A further possible strategy to solve these problems is compositional engineering. In this context, fully inorganic perovskites, in which Cesium replaces the organic cations, like methylammonium (MA) or formamidinium (FA), have demonstrated improved thermal stability46, efficient electroluminescence47 and optical gain12,13,14,48,49.

Moreover, after their first demonstration by L. Protesescu et al.50, CsPbX3 NCs received large attention, thanks to the possibility to widely tune their emission color by acting on their chemical composition and eventually on the quantum size effect. Moreover efficient electroluminescence51 and high and tunable optical gain at room temperature have been demonstrated13. The peculiar properties of NCs also allowed to improve the photoluminescence intensity stability by acting on the synthesis process52,53,54, by ligands engineering55,56,57 and by incorporation into hydrophobic polymer matrices58,59 or microcapsules60.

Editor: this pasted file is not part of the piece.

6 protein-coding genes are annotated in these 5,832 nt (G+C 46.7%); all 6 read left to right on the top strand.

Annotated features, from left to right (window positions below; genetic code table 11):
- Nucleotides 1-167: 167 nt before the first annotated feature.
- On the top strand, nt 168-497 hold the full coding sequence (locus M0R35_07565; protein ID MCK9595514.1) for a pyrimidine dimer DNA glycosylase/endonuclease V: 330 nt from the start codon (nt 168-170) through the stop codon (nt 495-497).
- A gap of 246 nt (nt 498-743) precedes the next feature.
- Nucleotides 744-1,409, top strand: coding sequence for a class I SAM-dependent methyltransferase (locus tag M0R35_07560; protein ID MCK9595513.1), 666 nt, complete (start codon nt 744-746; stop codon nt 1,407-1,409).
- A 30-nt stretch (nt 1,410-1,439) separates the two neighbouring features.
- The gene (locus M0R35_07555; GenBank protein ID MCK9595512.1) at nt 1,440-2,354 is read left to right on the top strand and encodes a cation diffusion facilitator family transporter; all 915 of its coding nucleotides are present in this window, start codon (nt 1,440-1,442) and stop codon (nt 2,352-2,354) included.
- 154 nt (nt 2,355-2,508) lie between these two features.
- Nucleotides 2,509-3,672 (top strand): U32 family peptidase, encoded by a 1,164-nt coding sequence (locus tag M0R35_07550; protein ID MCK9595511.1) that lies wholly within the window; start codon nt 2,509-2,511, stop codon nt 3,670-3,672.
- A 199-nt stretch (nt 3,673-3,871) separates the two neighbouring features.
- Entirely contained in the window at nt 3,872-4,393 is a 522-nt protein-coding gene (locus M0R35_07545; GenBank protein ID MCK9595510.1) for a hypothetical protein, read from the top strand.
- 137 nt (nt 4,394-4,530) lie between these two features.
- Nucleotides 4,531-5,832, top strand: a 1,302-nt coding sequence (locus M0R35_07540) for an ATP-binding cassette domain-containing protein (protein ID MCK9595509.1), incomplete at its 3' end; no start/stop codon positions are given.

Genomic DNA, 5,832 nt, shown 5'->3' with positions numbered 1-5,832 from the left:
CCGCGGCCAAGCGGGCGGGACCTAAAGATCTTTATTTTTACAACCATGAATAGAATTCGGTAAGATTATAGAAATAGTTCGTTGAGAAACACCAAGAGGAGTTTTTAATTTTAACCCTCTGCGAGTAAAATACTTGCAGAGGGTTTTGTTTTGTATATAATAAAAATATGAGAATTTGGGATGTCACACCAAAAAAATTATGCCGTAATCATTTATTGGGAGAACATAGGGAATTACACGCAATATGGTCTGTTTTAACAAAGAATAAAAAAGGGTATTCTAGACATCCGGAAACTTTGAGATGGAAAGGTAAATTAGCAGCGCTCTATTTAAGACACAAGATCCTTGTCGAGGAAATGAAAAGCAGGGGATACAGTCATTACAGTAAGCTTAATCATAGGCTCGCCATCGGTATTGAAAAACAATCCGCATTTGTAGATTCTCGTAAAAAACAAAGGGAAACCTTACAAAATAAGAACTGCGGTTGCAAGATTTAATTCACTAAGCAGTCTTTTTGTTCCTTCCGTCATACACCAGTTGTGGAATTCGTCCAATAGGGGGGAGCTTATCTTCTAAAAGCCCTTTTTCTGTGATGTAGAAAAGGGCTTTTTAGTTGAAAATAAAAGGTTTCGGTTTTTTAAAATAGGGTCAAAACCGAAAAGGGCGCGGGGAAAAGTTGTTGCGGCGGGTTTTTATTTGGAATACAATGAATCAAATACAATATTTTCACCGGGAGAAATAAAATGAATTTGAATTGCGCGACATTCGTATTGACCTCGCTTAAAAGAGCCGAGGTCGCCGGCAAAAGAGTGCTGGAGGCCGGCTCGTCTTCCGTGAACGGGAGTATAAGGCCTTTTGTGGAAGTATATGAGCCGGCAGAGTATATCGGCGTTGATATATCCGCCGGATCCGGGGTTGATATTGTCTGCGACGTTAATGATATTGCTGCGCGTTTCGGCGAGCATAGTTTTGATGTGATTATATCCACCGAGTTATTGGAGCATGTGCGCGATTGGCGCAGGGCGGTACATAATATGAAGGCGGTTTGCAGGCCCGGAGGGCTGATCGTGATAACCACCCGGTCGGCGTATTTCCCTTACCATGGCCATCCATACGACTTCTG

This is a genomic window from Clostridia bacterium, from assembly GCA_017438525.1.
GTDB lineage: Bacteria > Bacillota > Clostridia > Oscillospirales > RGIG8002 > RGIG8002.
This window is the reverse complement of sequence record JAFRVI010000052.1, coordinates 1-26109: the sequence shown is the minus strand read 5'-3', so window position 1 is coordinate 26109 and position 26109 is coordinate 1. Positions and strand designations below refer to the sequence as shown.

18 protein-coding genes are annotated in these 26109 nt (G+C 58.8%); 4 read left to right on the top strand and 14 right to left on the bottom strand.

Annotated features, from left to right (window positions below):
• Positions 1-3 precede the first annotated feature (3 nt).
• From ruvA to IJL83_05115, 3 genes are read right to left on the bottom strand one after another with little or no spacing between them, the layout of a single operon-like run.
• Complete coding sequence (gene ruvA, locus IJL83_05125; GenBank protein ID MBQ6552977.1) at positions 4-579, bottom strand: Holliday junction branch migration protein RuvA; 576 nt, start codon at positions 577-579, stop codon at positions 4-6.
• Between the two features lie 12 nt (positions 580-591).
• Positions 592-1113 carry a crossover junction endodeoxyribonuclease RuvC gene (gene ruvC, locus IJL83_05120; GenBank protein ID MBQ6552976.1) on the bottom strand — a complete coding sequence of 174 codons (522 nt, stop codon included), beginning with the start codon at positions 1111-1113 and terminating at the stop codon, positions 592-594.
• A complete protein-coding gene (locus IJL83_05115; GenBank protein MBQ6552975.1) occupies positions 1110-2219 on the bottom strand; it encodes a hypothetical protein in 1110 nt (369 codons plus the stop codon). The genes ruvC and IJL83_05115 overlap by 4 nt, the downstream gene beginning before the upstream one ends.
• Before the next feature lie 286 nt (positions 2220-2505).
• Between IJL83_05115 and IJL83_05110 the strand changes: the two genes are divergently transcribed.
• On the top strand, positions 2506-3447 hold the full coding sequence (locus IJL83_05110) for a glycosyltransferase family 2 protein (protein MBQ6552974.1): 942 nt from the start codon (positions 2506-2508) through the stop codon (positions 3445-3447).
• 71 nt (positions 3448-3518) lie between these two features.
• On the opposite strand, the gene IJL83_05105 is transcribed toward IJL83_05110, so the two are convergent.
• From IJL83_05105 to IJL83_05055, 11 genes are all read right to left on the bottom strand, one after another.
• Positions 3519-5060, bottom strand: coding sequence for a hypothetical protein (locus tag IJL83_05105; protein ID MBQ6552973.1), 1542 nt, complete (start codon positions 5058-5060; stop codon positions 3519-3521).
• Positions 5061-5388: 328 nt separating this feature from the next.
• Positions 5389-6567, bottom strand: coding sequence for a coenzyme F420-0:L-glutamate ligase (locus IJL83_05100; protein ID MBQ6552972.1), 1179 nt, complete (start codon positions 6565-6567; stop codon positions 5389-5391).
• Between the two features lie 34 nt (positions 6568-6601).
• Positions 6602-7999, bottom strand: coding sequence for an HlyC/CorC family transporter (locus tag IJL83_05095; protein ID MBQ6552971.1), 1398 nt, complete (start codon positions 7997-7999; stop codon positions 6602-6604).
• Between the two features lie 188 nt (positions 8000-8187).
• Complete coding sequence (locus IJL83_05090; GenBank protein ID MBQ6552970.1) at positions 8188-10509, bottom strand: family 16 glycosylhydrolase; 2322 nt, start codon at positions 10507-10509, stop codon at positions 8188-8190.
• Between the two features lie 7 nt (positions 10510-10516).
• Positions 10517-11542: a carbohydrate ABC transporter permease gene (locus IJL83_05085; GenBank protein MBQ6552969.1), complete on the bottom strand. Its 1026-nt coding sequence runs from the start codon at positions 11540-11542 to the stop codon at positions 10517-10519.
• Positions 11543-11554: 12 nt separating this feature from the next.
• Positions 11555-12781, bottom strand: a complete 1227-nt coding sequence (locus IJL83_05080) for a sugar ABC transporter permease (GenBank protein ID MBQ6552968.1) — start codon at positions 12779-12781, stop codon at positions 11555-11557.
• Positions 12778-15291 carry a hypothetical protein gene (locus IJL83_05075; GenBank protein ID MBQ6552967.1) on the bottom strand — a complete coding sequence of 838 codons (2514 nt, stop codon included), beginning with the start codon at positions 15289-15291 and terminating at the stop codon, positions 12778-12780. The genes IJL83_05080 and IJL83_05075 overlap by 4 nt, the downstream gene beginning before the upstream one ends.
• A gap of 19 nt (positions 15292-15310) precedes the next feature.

To date, the efforts to enhance the ASE operational stability have been only addressed to organic-inorganic perovskites. In particular the deposition of encapsulating layers, like a PMMA layer, followed by epoxy resin and glass encapsulation in glove box10 or a commercial fluoropolymer layer (CYTOP)11, has been proposed in MAPbBr3 bulk polycrystalline thin films excited by nanosecond pump pulses. Concerning NC films an ASE stability improvement has been recently reported in films of MAPbBr3 NCs treated with benzyl alcohol17 under femtosecond excitation.